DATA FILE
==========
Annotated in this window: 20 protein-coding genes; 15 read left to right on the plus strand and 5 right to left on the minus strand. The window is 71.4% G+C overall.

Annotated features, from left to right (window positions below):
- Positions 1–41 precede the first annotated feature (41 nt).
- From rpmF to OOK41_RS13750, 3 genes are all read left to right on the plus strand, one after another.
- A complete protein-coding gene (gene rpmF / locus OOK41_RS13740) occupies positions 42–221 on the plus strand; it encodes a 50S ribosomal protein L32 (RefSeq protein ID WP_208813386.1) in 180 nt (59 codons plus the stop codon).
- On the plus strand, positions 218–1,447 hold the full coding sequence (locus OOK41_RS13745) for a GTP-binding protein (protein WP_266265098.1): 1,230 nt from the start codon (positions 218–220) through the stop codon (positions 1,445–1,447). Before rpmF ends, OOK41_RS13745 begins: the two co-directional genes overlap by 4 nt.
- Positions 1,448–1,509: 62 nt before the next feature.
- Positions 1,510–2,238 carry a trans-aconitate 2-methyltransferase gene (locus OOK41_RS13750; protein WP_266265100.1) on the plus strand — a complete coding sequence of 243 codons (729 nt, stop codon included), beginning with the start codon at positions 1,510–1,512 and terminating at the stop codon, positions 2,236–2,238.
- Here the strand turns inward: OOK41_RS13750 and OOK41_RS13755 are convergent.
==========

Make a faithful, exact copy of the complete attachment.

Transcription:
Annotated in this window: 20 protein-coding genes; 15 read left to right on the plus strand and 5 right to left on the minus strand. The window is 71.4% G+C overall.

Annotated features, from left to right (window positions below):
- Positions 1–41 precede the first annotated feature (41 nt).
- From rpmF to OOK41_RS13750, 3 genes are all read left to right on the plus strand, one after another.
- A complete protein-coding gene (gene rpmF / locus OOK41_RS13740) occupies positions 42–221 on the plus strand; it encodes a 50S ribosomal protein L32 (RefSeq protein ID WP_208813386.1) in 180 nt (59 codons plus the stop codon).
- On the plus strand, positions 218–1,447 hold the full coding sequence (locus OOK41_RS13745) for a GTP-binding protein (protein WP_266265098.1): 1,230 nt from the start codon (positions 218–220) through the stop codon (positions 1,445–1,447). Before rpmF ends, OOK41_RS13745 begins: the two co-directional genes overlap by 4 nt.
- Positions 1,448–1,509: 62 nt before the next feature.
- Positions 1,510–2,238 carry a trans-aconitate 2-methyltransferase gene (locus OOK41_RS13750; protein WP_266265100.1) on the plus strand — a complete coding sequence of 243 codons (729 nt, stop codon included), beginning with the start codon at positions 1,510–1,512 and terminating at the stop codon, positions 2,236–2,238.
- Here the strand turns inward: OOK41_RS13750 and OOK41_RS13755 are convergent.